Any set of numbers obeying laws A1 through A4 is said to form a group. If the set also obeys A5, it is said to be an Abelian, or commutative, group.

Laws of Multiplication

Laws similar to those for addition also apply to multiplication. Special attention should be given to the multiplicative identity and inverse, M3 and M4.

M1. The product of any two real numbers a and b is again a real number, denoted a·b or ab.

M2. No matter how terms are grouped in carrying out multiplications, the product will always be the same: (ab)c = a(bc). This is called the associative law of multiplication.

M3. Given any real number a, there is a number one (1) called the multiplicative identity, such that a(1) = 1(a) = a.

M4. Given any nonzero real number a, there is a number (a-1), or (1/a), called the multiplicative inverse, such that a(a-1) = (a-1)a = 1.

M5. No matter in what order multiplication is carried out, the product will always be the same: ab = ba. This is called the commutative law of multiplication.

Any set of elements obeying these five laws is said to be an Abelian, or commutative, group under multiplication. The set of all real numbers, excluding zero (because division by zero is inadmissible), forms such a commutative group under multiplication.

Distributive Laws

Another important property of the set of real numbers links addition and multiplication in two distributive laws as follows:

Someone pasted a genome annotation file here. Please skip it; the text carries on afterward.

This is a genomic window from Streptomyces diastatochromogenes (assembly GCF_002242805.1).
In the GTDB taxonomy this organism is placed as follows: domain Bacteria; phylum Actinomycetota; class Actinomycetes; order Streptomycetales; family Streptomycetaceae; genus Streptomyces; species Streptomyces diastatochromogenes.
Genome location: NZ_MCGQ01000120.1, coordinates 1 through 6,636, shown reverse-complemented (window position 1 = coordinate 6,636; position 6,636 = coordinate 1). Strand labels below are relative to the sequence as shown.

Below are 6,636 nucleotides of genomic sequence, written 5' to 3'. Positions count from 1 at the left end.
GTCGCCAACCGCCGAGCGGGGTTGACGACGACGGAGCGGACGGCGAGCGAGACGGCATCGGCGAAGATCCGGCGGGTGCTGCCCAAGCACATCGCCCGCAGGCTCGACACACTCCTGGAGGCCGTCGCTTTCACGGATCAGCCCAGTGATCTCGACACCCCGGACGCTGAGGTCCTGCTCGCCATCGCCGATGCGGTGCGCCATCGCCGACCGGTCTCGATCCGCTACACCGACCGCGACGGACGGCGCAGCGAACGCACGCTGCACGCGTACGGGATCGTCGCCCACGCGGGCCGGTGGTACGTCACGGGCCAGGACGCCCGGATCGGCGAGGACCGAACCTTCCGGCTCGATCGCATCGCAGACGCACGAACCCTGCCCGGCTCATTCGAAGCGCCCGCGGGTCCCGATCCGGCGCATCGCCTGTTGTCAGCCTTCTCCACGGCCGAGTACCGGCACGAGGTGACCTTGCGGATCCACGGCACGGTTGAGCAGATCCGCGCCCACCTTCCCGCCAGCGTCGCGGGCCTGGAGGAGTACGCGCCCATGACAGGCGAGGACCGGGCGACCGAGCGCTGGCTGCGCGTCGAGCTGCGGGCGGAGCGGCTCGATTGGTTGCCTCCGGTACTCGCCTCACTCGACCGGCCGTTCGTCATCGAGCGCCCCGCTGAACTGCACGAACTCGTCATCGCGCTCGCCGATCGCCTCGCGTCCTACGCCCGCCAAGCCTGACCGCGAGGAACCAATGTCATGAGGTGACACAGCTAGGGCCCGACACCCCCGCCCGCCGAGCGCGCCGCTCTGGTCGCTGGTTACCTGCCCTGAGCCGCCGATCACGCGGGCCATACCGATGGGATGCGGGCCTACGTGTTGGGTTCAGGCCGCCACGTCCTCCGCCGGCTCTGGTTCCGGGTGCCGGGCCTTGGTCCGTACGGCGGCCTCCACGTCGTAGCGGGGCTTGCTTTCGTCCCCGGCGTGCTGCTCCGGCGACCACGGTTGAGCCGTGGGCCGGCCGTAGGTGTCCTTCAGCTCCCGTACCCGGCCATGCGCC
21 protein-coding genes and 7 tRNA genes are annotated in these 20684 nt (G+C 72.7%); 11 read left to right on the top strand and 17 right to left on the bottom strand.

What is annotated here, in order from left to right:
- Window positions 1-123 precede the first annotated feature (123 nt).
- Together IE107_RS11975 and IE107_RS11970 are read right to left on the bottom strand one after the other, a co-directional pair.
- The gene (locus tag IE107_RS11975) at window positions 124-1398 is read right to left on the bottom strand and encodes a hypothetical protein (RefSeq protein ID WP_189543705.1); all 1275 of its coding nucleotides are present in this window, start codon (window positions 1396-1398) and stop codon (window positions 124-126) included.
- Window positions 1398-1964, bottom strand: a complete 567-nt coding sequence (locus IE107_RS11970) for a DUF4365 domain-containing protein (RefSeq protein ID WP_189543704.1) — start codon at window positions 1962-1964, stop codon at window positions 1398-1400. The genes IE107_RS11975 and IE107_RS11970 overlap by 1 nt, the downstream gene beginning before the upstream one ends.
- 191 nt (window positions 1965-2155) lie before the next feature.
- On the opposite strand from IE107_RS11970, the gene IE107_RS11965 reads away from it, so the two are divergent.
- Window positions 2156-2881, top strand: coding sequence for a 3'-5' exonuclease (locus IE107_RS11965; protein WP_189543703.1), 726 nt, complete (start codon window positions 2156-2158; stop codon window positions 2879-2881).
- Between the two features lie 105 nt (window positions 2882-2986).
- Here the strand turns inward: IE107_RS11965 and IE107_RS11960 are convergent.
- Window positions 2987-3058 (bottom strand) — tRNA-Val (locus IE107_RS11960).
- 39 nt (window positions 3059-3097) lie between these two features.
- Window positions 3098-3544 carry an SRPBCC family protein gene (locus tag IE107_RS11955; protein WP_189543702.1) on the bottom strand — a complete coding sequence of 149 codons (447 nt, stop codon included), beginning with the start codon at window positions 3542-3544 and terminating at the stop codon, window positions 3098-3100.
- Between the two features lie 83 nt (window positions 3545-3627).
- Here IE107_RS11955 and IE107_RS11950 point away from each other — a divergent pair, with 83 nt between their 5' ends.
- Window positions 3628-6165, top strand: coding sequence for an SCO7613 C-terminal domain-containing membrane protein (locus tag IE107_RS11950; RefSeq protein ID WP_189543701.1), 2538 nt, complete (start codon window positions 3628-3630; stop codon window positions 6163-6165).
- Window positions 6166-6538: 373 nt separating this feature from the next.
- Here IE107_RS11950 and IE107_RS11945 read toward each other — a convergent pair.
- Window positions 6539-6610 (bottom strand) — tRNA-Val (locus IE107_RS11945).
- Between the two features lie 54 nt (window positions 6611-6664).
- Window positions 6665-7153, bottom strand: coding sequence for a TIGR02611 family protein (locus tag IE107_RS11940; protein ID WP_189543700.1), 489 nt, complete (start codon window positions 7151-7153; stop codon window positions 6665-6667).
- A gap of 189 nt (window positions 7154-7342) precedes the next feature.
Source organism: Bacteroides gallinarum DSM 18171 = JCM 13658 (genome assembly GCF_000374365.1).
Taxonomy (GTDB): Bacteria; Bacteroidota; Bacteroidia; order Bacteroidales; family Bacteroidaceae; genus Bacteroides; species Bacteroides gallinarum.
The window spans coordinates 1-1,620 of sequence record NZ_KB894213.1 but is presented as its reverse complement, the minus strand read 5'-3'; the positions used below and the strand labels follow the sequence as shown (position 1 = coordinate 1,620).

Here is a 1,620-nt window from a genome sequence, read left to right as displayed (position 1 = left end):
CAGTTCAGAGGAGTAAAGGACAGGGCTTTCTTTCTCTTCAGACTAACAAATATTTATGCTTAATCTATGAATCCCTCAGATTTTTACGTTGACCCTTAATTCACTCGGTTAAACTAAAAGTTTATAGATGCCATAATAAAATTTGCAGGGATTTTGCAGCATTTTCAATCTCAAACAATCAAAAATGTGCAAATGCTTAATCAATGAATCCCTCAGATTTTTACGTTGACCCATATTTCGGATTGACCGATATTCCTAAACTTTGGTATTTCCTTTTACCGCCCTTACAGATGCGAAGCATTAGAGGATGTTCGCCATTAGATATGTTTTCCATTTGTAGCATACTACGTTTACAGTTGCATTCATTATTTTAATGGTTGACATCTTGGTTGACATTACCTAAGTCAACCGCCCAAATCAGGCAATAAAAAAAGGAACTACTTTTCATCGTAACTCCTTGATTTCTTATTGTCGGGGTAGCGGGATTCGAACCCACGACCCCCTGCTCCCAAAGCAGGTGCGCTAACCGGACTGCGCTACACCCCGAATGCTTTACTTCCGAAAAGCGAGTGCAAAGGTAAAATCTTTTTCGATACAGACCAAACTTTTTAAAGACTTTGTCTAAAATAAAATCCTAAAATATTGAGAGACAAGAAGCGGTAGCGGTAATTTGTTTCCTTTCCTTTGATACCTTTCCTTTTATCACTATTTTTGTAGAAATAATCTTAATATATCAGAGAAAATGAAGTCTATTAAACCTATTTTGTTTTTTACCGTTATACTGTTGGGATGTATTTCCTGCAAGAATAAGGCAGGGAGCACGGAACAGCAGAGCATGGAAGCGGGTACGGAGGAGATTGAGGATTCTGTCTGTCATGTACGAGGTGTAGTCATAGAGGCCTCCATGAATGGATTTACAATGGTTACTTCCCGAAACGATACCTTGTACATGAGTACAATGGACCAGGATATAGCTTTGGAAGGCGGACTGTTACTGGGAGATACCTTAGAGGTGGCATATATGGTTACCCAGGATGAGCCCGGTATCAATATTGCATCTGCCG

D1. a(b + c) = ab + ac

D2. (b + c)a = ba + ca

Any set of elements with an equality relation and for which two operations (such as addition and multiplication) are defined, and which obeys all the laws for addition A1 through A5, the laws for multiplication M1 through M5, and the distributive laws D1 and D2, constitutes a field.

Multiplication of Polynomials

The following is a simple example of the product of a binomial and a monomial:

This same principle—multiplying each term of the one polynomial by each term of the other—is directly extended to polynomials of any number of terms. For example, the product of a binomial and a trinomial is carried out as follows:

After such operations have been performed, all terms of the same degree should be combined whenever possible to simplify the entire expression:

 

Factoring Polynomials